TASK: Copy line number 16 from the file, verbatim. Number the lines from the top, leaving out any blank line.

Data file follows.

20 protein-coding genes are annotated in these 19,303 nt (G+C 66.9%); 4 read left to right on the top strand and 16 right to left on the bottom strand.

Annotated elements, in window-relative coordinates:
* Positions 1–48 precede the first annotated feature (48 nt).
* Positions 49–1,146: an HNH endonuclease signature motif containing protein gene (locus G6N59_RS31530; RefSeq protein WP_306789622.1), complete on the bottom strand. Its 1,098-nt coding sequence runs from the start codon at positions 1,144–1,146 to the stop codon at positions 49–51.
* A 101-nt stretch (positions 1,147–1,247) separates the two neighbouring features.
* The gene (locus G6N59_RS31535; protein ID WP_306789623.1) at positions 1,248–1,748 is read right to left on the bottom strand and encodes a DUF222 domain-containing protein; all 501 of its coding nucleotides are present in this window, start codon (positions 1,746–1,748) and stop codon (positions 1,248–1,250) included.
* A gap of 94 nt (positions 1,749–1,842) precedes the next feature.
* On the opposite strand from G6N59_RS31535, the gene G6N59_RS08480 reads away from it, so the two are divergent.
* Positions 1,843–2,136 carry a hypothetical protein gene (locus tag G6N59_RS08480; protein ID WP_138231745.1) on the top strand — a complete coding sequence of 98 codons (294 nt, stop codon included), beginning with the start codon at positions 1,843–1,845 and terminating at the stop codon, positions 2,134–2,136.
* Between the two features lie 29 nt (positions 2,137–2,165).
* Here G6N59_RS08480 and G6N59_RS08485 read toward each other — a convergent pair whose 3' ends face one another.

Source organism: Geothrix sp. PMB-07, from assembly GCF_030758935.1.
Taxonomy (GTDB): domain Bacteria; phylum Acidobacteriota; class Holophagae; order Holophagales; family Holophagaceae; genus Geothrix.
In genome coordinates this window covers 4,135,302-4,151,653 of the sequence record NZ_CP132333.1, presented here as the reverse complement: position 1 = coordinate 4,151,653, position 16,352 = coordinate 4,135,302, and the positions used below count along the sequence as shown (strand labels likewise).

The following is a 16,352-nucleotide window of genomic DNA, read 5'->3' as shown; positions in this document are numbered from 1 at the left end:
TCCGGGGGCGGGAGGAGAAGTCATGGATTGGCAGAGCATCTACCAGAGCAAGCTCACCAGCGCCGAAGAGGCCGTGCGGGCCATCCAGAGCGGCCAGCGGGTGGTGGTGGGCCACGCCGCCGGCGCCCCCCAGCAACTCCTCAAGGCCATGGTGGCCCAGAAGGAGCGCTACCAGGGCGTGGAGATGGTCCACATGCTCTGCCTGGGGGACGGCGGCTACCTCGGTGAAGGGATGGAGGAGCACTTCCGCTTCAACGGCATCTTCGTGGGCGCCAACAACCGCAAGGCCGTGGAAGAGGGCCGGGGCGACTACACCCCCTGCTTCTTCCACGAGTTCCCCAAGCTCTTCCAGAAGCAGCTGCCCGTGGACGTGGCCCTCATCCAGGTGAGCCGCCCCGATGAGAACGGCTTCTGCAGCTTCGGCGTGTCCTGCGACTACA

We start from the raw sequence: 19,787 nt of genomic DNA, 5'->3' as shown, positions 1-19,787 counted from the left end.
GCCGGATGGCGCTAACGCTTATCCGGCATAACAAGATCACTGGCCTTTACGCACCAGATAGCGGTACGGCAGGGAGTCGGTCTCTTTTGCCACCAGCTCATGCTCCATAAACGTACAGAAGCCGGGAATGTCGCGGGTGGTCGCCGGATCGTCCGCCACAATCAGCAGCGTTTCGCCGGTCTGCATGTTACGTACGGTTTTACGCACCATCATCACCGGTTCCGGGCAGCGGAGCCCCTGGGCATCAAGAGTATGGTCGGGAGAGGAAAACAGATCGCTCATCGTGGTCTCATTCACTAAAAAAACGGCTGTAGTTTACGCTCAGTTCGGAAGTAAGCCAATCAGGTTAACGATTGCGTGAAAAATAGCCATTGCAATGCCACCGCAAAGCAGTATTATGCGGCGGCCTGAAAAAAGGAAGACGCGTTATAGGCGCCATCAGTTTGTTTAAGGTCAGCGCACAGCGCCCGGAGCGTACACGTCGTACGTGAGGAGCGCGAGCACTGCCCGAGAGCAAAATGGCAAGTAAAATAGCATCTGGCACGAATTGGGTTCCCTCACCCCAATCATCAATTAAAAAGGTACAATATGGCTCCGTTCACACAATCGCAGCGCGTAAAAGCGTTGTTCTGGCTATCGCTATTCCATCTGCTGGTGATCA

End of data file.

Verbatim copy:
TCCGGGGGCGGGAGGAGAAGTCATGGATTGGCAGAGCATCTACCAGAGCAAGCTCACCAGCGCCGAAGAGGCCGTGCGGGCCATCCAGAGCGGCCAGCGGGTGGTGGTGGGCCACGCCGCCGGCGCCCCCCAGCAACTCCTCAAGGCCATGGTGGCCCAGAAGGAGCGCTACCAGGGCGTGGAGATGGTCCACATGCTCTGCCTGGGGGACGGCGGCTACCTCGGTGAAGGGATGGAGGAGCACTTCCGCTTCAACGGCATCTTCGTGGGCGCCAACAACCGCAAGGCCGTGGAAGAGGGCCGGGGCGACTACACCCCCTGCTTCTTCCACGAGTTCCCCAAGCTCTTCCAGAAGCAGCTGCCCGTGGACGTGGCCCTCATCCAGGTGAGCCGCCCCGATGAGAACGGCTTCTGCAGCTTCGGCGTGTCCTGCGACTACA